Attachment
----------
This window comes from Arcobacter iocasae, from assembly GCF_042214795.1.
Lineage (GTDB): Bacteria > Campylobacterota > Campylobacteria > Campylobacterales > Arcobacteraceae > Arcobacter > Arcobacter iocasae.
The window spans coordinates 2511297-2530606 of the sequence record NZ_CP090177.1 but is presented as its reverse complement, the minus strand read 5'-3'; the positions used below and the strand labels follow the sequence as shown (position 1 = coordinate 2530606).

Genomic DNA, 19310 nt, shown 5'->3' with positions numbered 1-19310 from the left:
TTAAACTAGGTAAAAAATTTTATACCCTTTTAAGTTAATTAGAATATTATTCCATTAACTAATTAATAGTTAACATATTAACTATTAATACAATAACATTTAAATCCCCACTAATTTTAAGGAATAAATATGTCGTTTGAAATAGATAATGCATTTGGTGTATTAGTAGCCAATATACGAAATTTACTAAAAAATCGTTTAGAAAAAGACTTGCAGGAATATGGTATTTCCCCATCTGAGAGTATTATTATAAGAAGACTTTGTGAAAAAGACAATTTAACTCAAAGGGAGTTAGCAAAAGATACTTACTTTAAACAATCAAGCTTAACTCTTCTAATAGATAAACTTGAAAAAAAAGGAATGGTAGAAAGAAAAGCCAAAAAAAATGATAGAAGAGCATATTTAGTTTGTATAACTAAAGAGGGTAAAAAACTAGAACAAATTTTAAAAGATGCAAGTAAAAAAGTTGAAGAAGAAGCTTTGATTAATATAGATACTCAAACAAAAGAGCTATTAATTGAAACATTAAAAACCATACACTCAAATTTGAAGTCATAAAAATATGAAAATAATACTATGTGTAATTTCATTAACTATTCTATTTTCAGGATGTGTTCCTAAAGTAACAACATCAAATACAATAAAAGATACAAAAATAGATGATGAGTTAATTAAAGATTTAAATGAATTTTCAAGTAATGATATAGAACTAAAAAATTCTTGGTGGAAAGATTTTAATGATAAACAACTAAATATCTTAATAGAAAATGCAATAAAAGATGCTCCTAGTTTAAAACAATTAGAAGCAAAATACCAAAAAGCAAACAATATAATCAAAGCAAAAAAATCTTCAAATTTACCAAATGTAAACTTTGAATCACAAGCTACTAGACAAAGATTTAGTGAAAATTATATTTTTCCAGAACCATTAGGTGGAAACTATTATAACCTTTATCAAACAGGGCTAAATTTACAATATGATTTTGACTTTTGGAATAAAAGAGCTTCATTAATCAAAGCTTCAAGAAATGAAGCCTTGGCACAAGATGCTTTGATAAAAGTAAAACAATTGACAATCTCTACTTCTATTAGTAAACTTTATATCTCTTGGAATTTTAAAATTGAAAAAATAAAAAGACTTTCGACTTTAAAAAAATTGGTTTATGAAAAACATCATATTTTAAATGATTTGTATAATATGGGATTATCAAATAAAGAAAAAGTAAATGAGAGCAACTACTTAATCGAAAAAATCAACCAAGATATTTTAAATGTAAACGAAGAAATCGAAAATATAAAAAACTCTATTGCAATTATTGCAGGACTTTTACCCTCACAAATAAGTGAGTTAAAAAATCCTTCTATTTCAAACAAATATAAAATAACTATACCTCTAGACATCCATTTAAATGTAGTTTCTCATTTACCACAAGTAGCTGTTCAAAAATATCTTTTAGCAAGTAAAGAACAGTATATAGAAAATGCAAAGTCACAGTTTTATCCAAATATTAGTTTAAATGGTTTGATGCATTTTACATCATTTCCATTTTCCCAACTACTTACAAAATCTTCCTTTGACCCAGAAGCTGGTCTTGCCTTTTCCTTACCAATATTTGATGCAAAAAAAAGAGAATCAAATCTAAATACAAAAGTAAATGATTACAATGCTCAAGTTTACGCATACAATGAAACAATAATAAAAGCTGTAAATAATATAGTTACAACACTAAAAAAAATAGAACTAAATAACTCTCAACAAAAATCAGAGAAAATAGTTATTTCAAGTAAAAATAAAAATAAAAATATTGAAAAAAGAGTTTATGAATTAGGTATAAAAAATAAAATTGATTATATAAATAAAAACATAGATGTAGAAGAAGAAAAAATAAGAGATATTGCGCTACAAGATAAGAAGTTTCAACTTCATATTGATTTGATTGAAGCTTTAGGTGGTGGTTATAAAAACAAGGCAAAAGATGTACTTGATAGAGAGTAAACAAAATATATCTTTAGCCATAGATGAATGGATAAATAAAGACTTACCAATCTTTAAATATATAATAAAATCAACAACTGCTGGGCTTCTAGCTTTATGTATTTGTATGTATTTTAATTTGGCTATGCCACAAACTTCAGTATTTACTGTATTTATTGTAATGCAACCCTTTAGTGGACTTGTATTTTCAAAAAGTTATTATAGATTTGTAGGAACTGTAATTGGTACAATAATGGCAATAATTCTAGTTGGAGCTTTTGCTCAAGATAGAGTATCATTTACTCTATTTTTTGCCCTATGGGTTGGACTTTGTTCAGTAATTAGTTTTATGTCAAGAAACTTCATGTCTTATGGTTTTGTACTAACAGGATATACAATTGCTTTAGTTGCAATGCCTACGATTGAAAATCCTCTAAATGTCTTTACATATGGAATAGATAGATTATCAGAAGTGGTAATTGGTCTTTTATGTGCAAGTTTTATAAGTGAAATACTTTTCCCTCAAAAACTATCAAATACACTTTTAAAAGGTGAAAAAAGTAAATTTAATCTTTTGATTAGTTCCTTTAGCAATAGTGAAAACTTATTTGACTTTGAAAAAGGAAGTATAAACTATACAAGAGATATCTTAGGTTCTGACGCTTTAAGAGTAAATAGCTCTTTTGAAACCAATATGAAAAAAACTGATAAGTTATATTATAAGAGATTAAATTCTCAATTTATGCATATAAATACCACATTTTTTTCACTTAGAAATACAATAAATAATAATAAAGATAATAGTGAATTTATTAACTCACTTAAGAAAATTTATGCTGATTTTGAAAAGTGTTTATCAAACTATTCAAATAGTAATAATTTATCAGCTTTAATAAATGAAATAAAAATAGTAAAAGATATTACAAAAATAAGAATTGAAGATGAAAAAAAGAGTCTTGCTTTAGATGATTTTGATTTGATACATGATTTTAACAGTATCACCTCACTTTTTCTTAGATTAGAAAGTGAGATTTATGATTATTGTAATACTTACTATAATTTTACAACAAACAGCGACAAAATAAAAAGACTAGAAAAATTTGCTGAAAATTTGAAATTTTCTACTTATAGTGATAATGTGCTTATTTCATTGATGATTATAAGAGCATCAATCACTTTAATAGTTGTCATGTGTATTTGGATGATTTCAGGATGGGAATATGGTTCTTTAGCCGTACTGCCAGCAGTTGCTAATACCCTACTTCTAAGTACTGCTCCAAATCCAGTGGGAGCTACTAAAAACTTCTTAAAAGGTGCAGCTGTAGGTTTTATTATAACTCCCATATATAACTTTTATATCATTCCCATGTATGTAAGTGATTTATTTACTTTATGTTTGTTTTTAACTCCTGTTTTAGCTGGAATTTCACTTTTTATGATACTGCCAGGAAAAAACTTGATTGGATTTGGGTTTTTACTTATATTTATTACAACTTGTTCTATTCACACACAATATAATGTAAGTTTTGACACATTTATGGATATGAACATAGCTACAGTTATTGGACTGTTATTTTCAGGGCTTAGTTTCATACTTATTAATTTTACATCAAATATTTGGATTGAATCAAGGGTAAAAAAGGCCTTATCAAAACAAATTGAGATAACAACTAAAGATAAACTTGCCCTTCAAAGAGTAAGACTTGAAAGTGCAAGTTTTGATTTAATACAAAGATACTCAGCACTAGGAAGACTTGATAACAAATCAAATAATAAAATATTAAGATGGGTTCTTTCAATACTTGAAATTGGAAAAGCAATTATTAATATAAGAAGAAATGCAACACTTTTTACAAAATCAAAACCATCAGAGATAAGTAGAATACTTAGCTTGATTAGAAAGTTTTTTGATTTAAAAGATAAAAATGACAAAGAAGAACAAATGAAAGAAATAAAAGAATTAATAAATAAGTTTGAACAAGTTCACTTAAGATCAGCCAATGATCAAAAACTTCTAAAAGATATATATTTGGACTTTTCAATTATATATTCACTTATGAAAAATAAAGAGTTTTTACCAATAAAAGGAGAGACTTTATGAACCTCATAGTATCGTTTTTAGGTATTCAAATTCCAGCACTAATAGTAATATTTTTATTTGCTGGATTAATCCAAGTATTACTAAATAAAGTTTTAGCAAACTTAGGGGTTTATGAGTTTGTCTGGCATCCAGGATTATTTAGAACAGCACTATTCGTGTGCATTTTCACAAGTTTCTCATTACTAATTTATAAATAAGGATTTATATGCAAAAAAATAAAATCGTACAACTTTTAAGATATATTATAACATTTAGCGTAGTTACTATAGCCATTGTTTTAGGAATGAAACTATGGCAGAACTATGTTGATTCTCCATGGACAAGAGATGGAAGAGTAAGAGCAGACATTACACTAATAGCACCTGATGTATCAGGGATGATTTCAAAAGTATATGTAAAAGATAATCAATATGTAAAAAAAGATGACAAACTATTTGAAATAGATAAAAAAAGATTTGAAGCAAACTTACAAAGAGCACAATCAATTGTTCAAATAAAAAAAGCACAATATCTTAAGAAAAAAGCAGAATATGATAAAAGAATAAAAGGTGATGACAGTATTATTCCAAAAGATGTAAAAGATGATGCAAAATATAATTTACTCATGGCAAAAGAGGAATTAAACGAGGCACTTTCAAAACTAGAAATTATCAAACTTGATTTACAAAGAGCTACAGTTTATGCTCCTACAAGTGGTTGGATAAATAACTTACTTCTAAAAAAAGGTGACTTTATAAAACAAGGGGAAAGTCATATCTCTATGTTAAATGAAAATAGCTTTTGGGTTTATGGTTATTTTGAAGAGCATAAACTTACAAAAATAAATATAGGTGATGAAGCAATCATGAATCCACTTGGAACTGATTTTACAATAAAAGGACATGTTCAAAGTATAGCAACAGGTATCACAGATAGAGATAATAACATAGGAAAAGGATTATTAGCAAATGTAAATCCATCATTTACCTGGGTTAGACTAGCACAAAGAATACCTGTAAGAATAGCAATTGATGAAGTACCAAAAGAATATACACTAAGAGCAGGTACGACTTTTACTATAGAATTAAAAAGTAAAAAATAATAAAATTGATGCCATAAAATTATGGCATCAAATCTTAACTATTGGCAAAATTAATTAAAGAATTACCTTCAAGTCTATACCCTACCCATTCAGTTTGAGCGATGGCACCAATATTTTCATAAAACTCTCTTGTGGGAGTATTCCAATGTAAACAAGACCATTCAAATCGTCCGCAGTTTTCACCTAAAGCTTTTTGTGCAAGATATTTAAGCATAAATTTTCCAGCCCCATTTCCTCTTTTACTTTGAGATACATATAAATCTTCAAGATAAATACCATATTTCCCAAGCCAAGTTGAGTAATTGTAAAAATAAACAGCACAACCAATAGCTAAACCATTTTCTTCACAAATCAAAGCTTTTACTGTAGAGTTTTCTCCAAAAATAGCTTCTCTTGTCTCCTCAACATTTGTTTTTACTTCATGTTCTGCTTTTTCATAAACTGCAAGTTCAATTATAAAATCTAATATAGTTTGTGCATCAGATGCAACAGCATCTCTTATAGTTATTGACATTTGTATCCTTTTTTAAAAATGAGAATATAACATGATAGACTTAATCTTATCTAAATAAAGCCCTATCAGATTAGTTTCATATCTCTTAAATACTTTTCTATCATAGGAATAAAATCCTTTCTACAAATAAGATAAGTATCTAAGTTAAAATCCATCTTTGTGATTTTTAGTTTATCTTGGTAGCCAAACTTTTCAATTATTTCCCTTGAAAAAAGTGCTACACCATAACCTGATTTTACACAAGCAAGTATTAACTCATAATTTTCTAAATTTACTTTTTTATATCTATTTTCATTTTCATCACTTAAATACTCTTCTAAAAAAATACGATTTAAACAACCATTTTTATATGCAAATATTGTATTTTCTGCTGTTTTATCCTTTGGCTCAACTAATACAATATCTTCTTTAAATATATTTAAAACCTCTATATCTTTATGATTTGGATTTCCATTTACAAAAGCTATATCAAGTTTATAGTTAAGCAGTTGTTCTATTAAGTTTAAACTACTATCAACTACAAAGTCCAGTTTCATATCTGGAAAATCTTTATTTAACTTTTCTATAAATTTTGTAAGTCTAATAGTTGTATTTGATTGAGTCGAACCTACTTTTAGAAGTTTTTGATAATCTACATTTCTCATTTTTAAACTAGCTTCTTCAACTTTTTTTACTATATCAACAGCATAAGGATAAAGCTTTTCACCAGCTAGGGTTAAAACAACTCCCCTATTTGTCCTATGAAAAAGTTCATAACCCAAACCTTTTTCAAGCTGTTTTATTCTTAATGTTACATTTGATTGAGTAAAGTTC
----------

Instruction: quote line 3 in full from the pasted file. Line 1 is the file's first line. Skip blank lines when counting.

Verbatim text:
The window spans coordinates 2511297-2530606 of the sequence record NZ_CP090177.1 but is presented as its reverse complement, the minus strand read 5'-3'; the positions used below and the strand labels follow the sequence as shown (position 1 = coordinate 2530606).